I’m reading a fascinating book at the moment, about architecture and language. One chapter from the book has helped me understand a bit about some of the disagreements which occur between various members. This is the relevant paragraph from the book, I’ll dig into it in a moment and explain why I think it’s important:
According to our Western tradition, from the time of the ancient Greeks, the cogito, there is no thought outside of language because language is its sole vehicle. It is through language that we succeeded in freeing ourselves from the muck of the multitude of sensations enveloping us, from prejudgments and fears, in order to name, classify, choose; this is what the rational thought that came into being in ancient Greece holds. Language extracts us from the sensible world and spares us from having to experience or reexperience or mimic a thing, an affect, so as to be able to imagine it. The aim is to short-circuit experience; it is thus that the concept comes into being. We still have this preconceived idea that intelligence requires abstraction. 
The text is talking about the so-called “progression” from concrete (sense-based) to abstract (language-based) interaction with the world and how this shapes human behaviour. It’s rather biased, using sly language to posit one type of behaviour as bad (muck, fears), the other as good (rational, freeing), but the principle under the judgement is sound. As an example, here are some examples of concrete (sense-based) and abstract (language-based) interaction with the world:
Question: What is a car?
Concrete (sense-based) answer 1: That is a car [points to a vehicle on the side of the road].
Concrete (sense-based) answer 2: A car gets me to work in the morning
Concrete (sense-based) answer 3: Cars on the motorway next to my house keep me awake until 3am
(and so on)
Abstract (language-based) answer: A car is a motor vehicle, generally with an internal combustion engine fuelled by petrol or Diesel, although electric motor are more common recently. It generally has four wheels, although may have three or up to six. It usually seats 4 or 5 people, but may have space for as few as two or as many as seven. It can also usually carry luggage and travels at speeds of up to 100km/h, some may travel faster, up to 400km/h. (and so on)
Note that each term within the abstract answer relies upon further abstract definitions which we must understand in order that we can comprehend it, and those on further definitions, and so on. Turtles all the way down, as the late, great Terry Pratchett reminded us.
The concrete answers here rely on direct human experience and the senses, the abstract answer on language and concepts, fairly convoluted language at that. The first answers are something everyone can relate to and understand; although they may be imprecise and inaccurate, they are sufficient for ordinary day-to-day activities. The last answer is typical of an academic mind set, that is a university-based understanding of the world where everything is generalised in order to produce rules and predict behaviour, whereas the first set of answers attempts no generalisation and talks about specific examples of behaviour in a direct way. These positions (language and sense-based interactions) lie along a continuum, with pure abstraction/language at one end, pure concreteness/sensation at the other. All interactions lie in between on the continuum and there are probably no pure examples of either, but some are closer to one end than the other. I would suggest that the thinking of those with a certain type of academic background (philosophy, business, computer science, maths, sociology) lies closer to the abstract end and the thinking of those with a vocational/non-academic background (plumbing, nursing, welding) lies closer to the concrete/sense-based end, although this is not totailising. When the interactions of those two types collide there is a problem, they are talking in different languages, rooted in a different understanding of the world. An important side note here are the recent changes in non-academic/vocational; during the last half century, there have been tendencies in those areas for more abstraction and conceptualisation, less sense-based understanding. For more, see Empire, Multitude and Commonwealth by Michael Hardt and Antonion Negri, specifically the concept of cognitive labour.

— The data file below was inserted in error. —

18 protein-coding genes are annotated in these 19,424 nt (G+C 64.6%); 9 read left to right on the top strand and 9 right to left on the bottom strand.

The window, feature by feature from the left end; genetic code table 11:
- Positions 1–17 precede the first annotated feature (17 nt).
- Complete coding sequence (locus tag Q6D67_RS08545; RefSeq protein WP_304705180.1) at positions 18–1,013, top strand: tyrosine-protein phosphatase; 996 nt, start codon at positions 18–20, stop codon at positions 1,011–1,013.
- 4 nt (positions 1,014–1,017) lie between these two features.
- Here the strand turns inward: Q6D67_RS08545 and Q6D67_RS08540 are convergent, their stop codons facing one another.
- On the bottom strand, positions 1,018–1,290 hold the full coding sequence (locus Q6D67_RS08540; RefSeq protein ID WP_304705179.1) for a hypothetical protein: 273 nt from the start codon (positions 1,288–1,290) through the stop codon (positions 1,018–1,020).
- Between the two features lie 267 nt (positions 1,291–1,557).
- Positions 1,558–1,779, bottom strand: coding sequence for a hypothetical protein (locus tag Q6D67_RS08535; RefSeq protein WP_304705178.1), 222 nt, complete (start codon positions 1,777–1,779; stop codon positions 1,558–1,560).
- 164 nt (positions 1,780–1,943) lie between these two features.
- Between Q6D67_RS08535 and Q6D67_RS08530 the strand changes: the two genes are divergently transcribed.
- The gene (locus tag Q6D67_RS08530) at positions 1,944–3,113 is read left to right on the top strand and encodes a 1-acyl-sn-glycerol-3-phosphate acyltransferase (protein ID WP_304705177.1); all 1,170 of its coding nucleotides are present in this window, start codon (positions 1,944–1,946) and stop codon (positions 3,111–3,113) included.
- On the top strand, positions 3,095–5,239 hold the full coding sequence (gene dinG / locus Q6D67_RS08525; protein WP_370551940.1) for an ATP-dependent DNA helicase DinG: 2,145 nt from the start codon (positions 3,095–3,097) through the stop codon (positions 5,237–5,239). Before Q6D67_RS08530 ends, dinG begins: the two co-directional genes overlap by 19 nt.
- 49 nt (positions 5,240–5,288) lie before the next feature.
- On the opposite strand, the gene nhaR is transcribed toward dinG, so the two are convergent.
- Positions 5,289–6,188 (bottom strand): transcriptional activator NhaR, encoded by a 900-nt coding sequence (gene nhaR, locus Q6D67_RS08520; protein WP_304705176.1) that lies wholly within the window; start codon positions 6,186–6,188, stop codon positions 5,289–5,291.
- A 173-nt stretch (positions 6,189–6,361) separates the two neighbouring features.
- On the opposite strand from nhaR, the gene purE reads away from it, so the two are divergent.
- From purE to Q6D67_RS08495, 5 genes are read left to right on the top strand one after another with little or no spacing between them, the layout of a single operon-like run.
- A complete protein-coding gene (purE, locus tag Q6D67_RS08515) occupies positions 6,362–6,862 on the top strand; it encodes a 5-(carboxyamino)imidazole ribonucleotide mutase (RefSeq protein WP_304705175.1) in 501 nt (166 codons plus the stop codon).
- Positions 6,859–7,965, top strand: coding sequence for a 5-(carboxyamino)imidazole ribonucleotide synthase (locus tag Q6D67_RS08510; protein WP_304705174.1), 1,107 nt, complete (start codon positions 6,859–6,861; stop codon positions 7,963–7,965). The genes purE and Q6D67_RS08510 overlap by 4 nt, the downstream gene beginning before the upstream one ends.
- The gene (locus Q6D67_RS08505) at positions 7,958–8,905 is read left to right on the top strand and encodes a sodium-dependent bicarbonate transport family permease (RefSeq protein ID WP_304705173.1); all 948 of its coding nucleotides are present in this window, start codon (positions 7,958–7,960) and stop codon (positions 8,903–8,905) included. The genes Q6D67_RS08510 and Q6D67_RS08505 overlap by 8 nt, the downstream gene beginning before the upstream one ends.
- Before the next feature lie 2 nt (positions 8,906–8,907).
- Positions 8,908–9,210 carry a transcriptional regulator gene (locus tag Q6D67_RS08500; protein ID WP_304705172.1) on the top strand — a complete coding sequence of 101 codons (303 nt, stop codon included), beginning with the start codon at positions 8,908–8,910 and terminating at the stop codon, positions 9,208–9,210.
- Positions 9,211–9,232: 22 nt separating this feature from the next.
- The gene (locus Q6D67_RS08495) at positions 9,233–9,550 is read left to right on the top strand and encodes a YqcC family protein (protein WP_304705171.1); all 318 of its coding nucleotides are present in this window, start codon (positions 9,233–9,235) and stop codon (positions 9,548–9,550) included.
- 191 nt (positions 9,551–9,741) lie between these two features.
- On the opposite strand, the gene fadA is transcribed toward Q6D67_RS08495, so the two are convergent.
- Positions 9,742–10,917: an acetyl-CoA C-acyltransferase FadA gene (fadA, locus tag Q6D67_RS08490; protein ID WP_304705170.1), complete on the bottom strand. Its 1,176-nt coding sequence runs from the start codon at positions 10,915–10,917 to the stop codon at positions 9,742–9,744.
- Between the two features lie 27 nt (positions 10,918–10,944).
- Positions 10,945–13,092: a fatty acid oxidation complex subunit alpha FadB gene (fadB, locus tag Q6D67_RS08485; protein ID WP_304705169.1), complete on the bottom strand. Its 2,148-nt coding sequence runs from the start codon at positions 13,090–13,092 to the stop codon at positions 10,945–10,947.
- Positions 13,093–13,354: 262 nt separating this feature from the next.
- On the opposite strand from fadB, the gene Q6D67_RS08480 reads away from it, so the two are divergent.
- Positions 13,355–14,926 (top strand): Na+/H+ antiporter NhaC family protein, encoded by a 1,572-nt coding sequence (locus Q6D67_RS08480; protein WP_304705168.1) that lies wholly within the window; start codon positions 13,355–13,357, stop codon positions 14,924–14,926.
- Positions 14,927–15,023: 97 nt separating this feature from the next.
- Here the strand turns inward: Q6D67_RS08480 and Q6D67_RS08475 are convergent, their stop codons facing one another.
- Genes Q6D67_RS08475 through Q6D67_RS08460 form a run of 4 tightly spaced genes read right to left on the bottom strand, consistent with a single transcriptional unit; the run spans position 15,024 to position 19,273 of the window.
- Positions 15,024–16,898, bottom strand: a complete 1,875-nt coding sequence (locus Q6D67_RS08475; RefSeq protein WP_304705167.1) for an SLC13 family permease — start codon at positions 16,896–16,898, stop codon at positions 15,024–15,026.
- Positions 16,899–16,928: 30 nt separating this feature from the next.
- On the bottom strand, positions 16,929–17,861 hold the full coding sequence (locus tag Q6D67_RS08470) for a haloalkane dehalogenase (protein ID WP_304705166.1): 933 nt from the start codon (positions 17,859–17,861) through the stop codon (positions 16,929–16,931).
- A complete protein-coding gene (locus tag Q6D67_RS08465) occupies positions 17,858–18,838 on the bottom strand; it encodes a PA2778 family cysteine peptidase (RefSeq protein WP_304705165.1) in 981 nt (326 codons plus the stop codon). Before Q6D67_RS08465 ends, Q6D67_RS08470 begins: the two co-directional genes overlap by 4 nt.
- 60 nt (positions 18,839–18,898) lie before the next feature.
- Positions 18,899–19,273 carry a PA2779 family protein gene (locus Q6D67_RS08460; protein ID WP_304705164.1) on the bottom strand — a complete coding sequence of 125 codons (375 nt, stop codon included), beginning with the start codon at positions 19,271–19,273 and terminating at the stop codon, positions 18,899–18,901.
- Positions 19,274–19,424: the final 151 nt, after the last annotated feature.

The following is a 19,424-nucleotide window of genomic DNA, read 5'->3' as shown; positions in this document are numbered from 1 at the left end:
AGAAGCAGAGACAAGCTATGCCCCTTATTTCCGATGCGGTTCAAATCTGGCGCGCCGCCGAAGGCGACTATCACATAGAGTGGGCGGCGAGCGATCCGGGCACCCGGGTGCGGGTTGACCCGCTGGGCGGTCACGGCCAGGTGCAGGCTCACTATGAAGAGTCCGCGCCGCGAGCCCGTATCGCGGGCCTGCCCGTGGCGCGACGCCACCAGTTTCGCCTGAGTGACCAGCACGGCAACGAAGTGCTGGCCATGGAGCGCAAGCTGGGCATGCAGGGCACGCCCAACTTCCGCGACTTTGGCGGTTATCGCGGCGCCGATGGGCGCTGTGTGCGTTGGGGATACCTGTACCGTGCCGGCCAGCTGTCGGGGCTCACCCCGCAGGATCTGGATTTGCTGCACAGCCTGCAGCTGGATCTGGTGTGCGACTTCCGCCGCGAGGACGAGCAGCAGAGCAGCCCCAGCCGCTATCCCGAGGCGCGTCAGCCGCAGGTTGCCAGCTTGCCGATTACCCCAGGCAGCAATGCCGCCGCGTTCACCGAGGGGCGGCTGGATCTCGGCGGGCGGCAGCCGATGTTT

So, what’s the point of this, how does this usefully relate to Tangle Ball and the rest of the world?
Firstly, I’m not entirely sure. Secondly, it indicates there are deeper differences between some humans than we perhaps account for when we have a discussion. When a person explains some abstract concept or other to someone who interacts with the world in a concrete way, they are doing something akin to speaking in a different language, producing confusion. As Yoda tells us, this confusion results in fear, anger and eventually hatred. That bad situation is partly resolved by understanding and proceeding cautiously, although there will probably always be a gap and I don’t know how to fix that.
A further, compounding part of the problem is that the two ways of seeing the world are not viewed as equal-but-different, but one (abstract/language) is seen as fundamentally more important than the other (concrete/sense). This is flawed and strays from the principle that all humans are important and valid and equal, and also negates the essential role sense-based interpretation plays in carrying out tasks involving the manipulation of physical objects. Suggestions welcome for how to fix or mitigate this problem.
Those of you who are paying attention will have noticed the irony here: the description of this idea is and can only be entirely abstract, based in language, not in the senses
 Christian de Portzamparc and Philippe Sollers, Writing and seeing architecture. Minneapolis, MN: University of Minnesota Press, c2008. p 46